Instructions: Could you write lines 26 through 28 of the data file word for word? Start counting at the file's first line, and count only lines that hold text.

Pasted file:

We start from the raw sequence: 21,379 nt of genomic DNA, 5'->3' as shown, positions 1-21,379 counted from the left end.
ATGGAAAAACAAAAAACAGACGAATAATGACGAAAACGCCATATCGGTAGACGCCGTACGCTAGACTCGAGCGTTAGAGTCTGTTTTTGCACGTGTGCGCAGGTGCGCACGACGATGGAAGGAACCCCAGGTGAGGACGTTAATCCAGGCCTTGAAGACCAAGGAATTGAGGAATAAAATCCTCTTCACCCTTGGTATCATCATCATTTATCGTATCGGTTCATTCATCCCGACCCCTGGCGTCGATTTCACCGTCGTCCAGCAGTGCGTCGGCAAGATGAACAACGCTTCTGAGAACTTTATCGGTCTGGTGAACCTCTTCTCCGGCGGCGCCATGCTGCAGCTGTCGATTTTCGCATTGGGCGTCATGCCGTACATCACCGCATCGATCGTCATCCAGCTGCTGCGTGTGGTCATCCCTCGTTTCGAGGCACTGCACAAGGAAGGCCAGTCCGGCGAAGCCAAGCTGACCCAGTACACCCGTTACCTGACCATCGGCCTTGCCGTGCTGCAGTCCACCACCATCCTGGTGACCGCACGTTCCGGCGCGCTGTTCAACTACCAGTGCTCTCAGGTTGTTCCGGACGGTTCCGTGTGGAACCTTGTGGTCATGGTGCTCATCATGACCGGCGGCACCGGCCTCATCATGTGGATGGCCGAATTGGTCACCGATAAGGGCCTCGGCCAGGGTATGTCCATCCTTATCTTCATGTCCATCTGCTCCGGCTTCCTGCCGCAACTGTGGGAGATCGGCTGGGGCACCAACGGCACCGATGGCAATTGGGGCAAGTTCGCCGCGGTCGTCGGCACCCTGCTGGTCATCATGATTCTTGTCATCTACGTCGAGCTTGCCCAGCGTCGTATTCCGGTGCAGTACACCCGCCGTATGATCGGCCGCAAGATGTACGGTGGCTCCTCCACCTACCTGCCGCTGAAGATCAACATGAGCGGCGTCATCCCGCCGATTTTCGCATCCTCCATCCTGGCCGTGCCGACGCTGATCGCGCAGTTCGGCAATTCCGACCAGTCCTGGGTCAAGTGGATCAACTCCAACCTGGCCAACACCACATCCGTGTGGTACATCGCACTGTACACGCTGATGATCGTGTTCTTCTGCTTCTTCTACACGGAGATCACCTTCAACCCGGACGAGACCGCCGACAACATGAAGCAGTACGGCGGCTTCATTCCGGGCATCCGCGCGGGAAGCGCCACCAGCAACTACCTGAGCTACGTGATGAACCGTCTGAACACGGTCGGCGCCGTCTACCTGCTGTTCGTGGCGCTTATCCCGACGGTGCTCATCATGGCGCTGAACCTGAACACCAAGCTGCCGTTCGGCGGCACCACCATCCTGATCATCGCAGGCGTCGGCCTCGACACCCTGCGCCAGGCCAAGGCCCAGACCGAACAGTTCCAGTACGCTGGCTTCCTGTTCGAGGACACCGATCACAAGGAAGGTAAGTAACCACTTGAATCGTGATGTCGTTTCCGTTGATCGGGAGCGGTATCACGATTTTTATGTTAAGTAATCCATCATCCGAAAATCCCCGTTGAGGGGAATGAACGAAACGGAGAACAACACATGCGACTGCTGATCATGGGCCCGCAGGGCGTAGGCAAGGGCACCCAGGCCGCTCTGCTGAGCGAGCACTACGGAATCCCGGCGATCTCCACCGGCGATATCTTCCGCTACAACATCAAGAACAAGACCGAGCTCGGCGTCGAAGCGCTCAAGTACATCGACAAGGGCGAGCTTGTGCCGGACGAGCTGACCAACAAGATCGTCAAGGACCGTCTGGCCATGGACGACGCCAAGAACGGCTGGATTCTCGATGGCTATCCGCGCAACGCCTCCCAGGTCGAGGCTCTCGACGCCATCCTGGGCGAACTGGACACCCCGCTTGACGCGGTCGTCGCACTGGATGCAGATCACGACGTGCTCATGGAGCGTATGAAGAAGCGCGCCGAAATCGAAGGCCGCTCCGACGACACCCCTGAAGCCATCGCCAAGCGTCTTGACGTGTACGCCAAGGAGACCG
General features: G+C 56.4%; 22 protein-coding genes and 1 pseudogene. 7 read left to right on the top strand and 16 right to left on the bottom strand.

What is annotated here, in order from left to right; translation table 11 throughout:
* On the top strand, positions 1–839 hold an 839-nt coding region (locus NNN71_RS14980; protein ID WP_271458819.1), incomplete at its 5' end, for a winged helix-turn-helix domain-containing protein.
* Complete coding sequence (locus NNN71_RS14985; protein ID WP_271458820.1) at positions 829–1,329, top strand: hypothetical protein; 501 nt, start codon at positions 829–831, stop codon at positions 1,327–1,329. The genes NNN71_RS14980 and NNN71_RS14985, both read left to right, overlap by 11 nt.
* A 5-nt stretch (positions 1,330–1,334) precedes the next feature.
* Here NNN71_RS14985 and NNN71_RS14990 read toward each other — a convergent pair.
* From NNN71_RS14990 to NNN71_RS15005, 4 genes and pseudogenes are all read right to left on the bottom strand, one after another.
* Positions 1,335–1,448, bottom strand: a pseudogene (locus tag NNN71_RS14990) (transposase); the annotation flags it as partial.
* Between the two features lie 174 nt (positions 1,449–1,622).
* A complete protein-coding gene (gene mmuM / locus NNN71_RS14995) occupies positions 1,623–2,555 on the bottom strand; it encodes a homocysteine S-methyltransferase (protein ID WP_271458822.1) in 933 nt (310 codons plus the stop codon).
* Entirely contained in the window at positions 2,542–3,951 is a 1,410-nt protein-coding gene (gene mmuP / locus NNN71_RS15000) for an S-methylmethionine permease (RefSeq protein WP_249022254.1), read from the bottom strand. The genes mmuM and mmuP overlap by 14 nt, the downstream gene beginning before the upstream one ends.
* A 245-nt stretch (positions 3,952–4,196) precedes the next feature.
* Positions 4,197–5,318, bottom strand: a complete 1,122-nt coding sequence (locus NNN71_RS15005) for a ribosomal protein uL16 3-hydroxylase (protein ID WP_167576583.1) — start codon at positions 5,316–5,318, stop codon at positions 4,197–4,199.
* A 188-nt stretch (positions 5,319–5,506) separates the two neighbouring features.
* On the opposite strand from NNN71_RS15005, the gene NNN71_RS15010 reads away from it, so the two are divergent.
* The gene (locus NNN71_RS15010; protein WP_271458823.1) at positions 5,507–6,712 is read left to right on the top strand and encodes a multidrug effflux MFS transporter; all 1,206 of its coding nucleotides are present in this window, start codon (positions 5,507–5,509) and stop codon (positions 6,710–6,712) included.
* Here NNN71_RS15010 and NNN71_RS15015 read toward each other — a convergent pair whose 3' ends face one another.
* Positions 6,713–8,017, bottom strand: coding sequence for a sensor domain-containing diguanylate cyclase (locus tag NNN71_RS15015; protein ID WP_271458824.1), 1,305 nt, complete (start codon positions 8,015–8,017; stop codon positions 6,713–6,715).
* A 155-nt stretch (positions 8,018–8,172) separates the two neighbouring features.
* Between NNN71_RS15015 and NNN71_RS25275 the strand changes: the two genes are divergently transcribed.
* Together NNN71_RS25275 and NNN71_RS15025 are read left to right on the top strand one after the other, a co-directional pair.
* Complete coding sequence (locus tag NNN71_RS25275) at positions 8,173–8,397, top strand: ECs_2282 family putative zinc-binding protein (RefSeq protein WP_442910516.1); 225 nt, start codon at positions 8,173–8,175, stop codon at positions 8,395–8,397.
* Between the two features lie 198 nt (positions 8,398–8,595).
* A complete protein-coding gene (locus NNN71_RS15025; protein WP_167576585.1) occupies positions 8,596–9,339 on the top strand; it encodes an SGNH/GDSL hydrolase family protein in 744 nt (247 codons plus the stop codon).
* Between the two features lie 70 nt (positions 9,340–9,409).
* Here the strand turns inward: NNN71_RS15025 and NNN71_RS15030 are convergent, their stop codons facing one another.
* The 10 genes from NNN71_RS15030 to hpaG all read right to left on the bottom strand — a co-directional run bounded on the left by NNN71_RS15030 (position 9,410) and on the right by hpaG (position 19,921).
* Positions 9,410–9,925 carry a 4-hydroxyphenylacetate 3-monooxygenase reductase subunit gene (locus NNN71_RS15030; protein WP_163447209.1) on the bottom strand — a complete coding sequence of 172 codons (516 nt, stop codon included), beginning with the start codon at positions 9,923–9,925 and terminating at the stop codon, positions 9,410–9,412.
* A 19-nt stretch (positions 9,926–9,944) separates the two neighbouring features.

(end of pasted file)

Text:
* A complete protein-coding gene (locus NNN71_RS15025; protein WP_167576585.1) occupies positions 8,596–9,339 on the top strand; it encodes an SGNH/GDSL hydrolase family protein in 744 nt (247 codons plus the stop codon).
* Between the two features lie 70 nt (positions 9,340–9,409).
* Here the strand turns inward: NNN71_RS15025 and NNN71_RS15030 are convergent, their stop codons facing one another.